THE WEEK IN TORTS
FLORIDA LAW WEEKLY
CASES FROM THE WEEK OF SEPTEMBER 26, 2014
IN YET ANOTHER CASE WHERE THE APPELLATE COURT FINDS THE INTENTIONAL TORT EXCEPTION TO WORKER’S COMPENSATION IMMUNITY WAS NOT MET, THE COURT REVERSED FOR JUDGMENT FOR THE DEFENDANT.
R.L. Haines Construction v. Santa Maria, 39 Fla. Law Weekly D2017 (Fla. 5th DCA September 19, 2014):
A man died from injuries he received while he was struck by a 2,000 lb. steel column while working on a construction site. His wife sued the contractor/employer based on the intentional tort exception.
The decedent was a foreman on a project to expand an existing warehouse. The scope of their work was to erect steel columns to support the building. Each column stood 33 feet high and weighed over 2,000 lbs. The columns were attached to the bolts anchored to a concrete base by an epoxy adhesive. Before the employees could install the columns, the epoxy adhesive had to cure for a certain amount of time depending on temperature. The epoxy installation in this instance required 72 hours of drying but the employer instructed its employees to begin setting the steel columns after only 44 hours of drying. Ultimately, the decedent was killed by a falling column.
Finding that it was still not “virtually certain” that this man would be killed, the court reversed the trial judge’s finding that the terms of the exception were met. As the court concluded, however egregious the contractor’s conduct was in this case, absent clear and convincing evidence that the decedent’s death was virtually certain to occur as a result of that conduct, the verdict could not stand. This case continues the unbroken record of reported decisions where the intentional tort exception has been ruled not to apply (there has yet to be one case where it has been met).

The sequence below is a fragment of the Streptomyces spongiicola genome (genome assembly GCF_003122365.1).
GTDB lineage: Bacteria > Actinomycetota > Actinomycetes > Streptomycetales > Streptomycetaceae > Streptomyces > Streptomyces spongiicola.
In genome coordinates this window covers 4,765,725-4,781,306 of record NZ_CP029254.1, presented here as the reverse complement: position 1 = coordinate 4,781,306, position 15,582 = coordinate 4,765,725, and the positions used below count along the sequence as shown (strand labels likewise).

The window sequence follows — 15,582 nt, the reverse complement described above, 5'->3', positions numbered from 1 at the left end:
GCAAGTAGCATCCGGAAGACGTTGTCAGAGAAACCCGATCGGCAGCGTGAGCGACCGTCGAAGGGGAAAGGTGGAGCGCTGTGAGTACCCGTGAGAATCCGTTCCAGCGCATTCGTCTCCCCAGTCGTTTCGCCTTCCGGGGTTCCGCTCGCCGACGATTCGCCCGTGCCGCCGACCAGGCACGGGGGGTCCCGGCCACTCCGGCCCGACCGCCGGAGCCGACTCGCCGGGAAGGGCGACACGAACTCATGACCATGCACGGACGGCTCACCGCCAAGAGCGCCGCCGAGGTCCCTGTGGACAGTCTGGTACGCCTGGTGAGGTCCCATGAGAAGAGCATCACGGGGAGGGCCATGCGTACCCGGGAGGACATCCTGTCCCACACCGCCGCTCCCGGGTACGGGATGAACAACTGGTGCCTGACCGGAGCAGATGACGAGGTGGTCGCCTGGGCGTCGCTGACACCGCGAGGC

WHILE INABILITY TO MOVE TO FEDERAL COURT STILL CONSIDERED “IRREPARABLE HARM” IN THE FOURTH, TRIAL COURT DID NOT DEPART FROM ESSENTIAL REQUIREMENTS OF LAW BY ABATING–RATHER THAN DISMISSING–PLAINTIFF’S CLAIM AGAINST UM INSURER FOR BAD FAITH.
Safeco Ins. Co. v. Beare, 39 Fla. Law Weekly D1987 (Fla. 4th DCA September 17, 2014):
Plaintiff sued third-party tortfeasors as a result of an automobile accident. More than one year later, she amended her complaint to state a claim for bad faith against her UM insurer for failure to settle. The insurer moved to dismiss the bad faith claim as premature, and instead, the trial court abated it.
In a petition for writ of certiorari, the insurer claimed it was irreparably harmed by the denial of its motion to dismiss the bad faith claim, because it had the net effect of preventing removal to Federal Court. Citing to its prior precedent, the Fourth District held that inability to go to Federal Court was “irreparable harm,” (the 1st DCA has disagreed).
However, the Fourth District denied relief because the insurer did not show a departure from the essential requirements of law. The court said that where a first-party bad faith action is joined with a claim for UM benefits, the appropriate relief is to abate the bad faith action until the liability and damages have been established.
The insurer relied on the Supreme Court’s decision in Vest, for the proposition that a prematurely filed bad faith claim should be dismissed. In that case, though, the issue was between a summary judgment and dismissal, not abatement and dismissal. Thus, Vest was not the only method for the handling of a premature bad faith claim. The Fourth District did state that if it turns out to be wrong in its interpretation of Vest, then the insurer could seek to invoke the discretionary jurisdiction of the Supreme Court to clarify the matter.